Objective: To explore the role of citizenship status as a predictor of general satisfaction with healthcare services in Qatar, including potential interaction with utilization and health insurance coverage type.
Design: A cross-sectional survey conducted in 2012.
Setting: A household survey in the State of Qatar in the Arab Gulf.
Participants: A nationally representative sample of 2750 citizens and noncitizens aged 18 years and older.
Main Outcome: General satisfaction status with Qatar's healthcare system.
Measures: Citizenship status, healthcare utilization, health insurance type.
Results: Citizens were significantly less likely to be satisfied with Qatar's healthcare system than noncitizens (odds ratio (OR) = 0.30, P < 0.001). The association between private health insurance and overall satisfaction was not significantly different between citizens and noncitizens (P = 0.19). However, the association between utilization of healthcare services and overall satisfaction was moderated by citizenship (P < 0.001). Among citizens, non-users were less likely to be satisfied than recent users (OR = 1.88, P < 0.05), while the opposite pattern was observed among noncitizens (OR = 0.51, P < 0.05). These patterns persisted even after controlling for potential confounders.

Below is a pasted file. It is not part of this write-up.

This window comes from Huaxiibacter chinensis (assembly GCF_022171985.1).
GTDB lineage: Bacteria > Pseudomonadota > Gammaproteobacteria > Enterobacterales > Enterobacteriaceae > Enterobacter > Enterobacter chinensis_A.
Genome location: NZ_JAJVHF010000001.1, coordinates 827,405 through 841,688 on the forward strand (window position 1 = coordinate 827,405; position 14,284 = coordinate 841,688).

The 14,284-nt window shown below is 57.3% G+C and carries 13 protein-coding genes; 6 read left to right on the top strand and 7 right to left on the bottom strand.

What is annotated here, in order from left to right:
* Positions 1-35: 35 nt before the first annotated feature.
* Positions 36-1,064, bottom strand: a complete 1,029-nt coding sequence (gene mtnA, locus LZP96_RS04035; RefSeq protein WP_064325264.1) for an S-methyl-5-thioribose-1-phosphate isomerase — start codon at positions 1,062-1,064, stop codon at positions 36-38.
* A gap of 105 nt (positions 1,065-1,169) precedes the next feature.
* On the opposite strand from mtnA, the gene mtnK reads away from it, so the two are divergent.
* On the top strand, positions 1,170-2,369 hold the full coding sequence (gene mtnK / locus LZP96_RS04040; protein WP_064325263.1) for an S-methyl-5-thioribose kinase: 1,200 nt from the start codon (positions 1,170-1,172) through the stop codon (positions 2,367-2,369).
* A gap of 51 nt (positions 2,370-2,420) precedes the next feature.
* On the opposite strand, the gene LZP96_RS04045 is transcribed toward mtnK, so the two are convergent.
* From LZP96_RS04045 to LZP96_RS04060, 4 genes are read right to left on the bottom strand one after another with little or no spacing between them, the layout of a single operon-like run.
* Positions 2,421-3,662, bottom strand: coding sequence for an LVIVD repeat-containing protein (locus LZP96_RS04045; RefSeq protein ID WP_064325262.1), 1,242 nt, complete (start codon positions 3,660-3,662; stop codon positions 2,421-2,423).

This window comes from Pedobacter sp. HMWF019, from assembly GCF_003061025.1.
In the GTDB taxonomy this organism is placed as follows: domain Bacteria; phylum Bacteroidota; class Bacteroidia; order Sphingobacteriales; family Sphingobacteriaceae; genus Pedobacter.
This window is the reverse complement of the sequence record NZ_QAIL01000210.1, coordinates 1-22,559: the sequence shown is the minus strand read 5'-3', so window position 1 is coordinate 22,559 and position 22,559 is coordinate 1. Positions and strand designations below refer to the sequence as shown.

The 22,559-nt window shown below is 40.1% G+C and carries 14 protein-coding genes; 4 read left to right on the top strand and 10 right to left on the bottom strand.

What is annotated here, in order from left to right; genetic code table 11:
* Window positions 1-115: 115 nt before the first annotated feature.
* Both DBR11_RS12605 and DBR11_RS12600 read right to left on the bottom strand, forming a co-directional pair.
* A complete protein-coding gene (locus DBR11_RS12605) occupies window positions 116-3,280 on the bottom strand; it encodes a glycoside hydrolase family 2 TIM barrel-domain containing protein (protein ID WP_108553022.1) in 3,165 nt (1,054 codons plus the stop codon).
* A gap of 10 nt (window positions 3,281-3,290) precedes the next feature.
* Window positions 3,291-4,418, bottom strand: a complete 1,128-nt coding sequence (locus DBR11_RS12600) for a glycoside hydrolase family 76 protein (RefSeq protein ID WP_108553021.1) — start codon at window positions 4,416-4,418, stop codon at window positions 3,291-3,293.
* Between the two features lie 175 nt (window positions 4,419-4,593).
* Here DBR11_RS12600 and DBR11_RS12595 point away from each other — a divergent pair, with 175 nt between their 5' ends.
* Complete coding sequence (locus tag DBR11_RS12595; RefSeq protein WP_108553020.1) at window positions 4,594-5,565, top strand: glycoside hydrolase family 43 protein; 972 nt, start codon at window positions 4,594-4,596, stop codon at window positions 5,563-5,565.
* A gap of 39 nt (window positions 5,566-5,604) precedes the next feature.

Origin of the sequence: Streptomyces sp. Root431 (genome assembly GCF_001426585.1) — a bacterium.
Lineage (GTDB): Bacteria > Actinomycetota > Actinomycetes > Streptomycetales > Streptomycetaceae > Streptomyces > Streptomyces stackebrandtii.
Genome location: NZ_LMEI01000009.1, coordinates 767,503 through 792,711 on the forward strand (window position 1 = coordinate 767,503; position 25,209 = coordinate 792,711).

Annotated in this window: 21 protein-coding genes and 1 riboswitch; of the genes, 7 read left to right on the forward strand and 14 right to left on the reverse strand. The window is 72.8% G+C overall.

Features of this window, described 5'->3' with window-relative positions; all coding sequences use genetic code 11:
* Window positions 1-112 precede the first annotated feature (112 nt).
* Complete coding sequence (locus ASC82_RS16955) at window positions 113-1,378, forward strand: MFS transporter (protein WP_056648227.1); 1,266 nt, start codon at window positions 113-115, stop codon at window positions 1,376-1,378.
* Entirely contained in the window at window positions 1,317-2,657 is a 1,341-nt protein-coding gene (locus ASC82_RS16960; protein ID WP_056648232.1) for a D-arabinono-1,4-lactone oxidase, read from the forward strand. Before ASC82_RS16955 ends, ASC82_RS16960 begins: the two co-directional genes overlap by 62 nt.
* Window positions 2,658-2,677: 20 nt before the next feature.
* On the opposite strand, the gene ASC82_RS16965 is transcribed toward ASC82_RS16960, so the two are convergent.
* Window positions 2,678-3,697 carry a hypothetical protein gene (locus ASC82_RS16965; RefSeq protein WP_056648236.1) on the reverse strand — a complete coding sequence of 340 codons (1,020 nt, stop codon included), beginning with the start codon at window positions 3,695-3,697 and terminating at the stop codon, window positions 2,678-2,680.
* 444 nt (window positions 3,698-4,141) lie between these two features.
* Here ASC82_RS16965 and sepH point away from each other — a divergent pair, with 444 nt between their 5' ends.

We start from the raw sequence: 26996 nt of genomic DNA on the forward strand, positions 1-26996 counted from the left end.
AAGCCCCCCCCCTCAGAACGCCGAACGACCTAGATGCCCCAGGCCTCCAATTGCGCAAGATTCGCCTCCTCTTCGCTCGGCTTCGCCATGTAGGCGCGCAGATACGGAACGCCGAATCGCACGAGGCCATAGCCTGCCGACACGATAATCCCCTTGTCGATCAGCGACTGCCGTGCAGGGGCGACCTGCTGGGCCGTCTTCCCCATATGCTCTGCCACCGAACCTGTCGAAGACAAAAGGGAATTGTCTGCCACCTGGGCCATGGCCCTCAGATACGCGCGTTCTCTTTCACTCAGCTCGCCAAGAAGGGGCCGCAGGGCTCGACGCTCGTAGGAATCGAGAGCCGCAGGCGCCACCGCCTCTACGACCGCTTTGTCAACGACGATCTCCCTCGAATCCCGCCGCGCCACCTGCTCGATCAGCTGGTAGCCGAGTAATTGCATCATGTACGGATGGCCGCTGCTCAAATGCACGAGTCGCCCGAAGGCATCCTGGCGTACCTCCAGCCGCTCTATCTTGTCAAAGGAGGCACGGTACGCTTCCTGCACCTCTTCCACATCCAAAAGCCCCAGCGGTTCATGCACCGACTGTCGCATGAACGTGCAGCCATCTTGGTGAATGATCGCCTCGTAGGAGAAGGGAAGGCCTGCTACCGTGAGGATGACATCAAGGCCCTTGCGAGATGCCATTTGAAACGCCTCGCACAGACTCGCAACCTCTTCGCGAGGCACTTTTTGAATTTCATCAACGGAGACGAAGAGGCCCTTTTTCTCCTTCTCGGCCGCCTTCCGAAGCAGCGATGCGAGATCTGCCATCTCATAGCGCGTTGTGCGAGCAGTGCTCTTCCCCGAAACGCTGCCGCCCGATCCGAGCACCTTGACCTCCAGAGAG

Conclusions: The study revealed significant population differences in satisfaction between recent users and non-users within citizenship groups. These differences may stem from different expectations with respect to healthcare services. Understanding these expectations may have important policy implications for cross-cultural contexts.
- expectation-based satisfaction
- experience-based satisfaction
- general satisfaction
- health insurance
- healthcare utilization
- normative expectations.
- Qatari citizens
- White-Collar migrants
ASJC Scopus subject areas
- Health Policy
- Public Health, Environmental and Occupational Health